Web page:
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Types of spinal stenosis

The types of spinal stenosis are often categorized by the region of the spine in which the condition has developed. In general, spinal stenosis describes a narrowing of the spinal canal, which houses the spinal cord and nerve roots. When the limited space within this area is constricted through the degeneration of a portion of the spinal anatomy, nerve compression can result if it puts extra pressure on the spinal cord or a nerve root.

Spinal stenosis often stems from age-related spinal degeneration, which can crowd the space within the spinal canal with herniated disc material, bone spurs or swollen ligaments. In rarer cases, some people are born with narrow spinal canals that are more prone to symptomatic spinal stenosis at a relatively young age.

Spinal stenosis types by location

Spinal stenosis can be categorized many different ways. For example, by location:

  • Cervical spinal stenosis — in the cervical (upper) region
  • Thoracic spinal stenosis —in the thoracic (middle) region
  • Lumbar spinal stenosis — in the lumbar (lower) region

Spinal stenosis can also be categorized by the part of the spinal column that is experiencing narrowing, these types include:

  • Central canal stenosis — in the main spinal canal, which protects the spinal cord
  • Lateral recess stenosis — in the back of the spinal canal where the nerve roots first branch off
  • Foraminal stenosis — in the small openings that allow nerve roots to exit the spinal column

All forms of spinal stenosis can lead to chronic pain and debilitating symptoms that require professional treatment.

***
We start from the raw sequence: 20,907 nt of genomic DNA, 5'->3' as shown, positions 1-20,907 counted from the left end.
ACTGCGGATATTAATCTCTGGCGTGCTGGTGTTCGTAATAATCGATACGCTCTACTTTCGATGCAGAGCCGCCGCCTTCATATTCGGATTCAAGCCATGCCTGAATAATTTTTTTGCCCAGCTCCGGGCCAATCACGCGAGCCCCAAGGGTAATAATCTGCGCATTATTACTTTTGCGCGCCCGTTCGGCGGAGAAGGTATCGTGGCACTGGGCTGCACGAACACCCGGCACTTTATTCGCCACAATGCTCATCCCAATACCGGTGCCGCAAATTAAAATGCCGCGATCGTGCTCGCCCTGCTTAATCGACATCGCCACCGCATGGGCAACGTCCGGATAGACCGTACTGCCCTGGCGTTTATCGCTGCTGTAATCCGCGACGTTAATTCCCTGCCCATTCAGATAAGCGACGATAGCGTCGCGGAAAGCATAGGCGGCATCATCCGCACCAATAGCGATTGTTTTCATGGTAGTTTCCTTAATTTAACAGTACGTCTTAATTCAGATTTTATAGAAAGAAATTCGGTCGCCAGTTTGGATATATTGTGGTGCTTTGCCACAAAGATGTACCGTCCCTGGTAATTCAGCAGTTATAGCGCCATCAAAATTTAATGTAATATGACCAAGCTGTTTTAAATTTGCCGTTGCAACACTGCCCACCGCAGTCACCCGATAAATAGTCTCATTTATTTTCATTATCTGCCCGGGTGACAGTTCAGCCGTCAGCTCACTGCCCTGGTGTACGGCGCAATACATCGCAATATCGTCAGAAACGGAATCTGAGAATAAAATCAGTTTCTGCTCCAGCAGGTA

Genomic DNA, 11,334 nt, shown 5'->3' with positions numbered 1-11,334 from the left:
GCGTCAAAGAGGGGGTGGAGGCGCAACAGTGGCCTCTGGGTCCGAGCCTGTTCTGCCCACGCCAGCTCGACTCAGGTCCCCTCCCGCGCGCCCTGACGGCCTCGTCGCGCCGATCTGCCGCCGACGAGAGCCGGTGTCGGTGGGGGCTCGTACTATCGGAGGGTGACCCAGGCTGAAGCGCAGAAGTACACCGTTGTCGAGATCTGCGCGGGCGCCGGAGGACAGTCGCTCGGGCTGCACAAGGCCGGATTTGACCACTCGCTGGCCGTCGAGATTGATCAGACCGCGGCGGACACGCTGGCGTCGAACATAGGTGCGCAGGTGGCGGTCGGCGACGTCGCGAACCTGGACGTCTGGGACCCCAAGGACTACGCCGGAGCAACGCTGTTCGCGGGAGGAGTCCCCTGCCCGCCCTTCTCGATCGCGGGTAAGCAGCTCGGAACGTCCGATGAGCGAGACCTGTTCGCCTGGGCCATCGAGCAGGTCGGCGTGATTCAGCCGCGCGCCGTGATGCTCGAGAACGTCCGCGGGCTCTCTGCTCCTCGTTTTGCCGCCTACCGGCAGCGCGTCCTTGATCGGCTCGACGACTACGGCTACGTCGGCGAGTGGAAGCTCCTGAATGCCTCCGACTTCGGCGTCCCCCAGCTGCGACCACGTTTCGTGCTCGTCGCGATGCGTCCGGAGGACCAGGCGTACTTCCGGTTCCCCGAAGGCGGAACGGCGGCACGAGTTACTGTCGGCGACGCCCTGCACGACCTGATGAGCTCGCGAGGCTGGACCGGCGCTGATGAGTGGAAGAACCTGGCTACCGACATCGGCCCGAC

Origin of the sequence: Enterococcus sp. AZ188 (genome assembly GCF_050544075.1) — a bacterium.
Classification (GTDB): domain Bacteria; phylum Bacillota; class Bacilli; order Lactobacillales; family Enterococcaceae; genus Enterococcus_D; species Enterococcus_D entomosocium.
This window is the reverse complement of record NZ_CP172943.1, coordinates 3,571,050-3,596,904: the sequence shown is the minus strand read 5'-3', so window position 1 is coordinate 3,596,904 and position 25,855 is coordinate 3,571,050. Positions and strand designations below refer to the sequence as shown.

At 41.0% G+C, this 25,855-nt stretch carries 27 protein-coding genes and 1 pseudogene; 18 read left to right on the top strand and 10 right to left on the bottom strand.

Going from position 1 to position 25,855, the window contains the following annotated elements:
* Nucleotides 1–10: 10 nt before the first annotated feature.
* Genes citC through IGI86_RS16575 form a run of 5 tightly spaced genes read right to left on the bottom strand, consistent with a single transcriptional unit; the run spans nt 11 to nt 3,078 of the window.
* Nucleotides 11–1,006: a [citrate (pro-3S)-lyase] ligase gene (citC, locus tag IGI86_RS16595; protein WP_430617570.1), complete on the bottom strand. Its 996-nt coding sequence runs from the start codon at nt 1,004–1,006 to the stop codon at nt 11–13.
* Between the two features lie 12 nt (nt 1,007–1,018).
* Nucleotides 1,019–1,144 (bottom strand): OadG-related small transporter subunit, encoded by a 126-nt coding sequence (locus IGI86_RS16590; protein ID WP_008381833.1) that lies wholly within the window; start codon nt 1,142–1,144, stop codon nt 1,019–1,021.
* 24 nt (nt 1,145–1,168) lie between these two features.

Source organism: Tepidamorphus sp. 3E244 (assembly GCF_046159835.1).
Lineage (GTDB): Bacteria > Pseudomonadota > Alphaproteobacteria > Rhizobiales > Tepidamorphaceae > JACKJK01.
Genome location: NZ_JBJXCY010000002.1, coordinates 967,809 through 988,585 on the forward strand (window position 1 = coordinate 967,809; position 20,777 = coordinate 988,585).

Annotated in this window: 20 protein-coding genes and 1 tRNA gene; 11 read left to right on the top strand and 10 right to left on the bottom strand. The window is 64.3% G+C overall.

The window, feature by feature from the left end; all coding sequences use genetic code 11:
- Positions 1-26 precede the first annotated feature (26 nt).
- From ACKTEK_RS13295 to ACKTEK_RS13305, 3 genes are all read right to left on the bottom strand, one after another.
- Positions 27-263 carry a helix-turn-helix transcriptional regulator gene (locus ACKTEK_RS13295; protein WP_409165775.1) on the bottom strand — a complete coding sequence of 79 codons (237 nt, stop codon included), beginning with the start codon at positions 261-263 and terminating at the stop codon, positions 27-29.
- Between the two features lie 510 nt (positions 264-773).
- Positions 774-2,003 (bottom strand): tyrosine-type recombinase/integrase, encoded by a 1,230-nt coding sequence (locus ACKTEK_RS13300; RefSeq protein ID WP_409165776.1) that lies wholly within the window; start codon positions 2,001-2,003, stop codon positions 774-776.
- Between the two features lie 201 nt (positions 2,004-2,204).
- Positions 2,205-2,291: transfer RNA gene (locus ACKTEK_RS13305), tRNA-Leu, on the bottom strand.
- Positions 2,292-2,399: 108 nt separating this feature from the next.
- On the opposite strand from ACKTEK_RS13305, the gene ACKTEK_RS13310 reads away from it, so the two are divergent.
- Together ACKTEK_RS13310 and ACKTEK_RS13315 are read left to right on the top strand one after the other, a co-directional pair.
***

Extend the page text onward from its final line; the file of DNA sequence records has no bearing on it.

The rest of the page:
Treatment options for spinal stenosis

Many spinal stenosis patients respond well to conservative treatments such as rest, pain relievers, anti-inflammatories, hot and cold therapy, low-impact exercise and massage. However, in some cases, surgery might be required to relieve persistent or debilitating pain, but that alternative does not necessarily involve a highly invasive operation.

The surgeons at USA Spine Care perform minimally invasive surgeries to address the underlying causes of painful nerve compression. Our outpatient procedures help patients find relief and are a safer and effective alternative to traditional open neck and back surgery.^ To learn more about minimally invasive treatment options for the various types of spinal stenosis, contact USA Spine Care today.

Our team will be pleased to perform a free MRI review* to help determine if you are a candidate for our outpatient procedures.

Learn more today

If you're living with spinal stenosis in the upper spine and searching for relief, reach out to USA Spine Care for help. Our multidisciplinary team is dedicated to helping people develop the right care plan to  reach treatment goals and achieve lasting relief.

Contact us today to learn more. Call toll free 1-866-249-1627.

Spinal Stenosis "Quick Answers"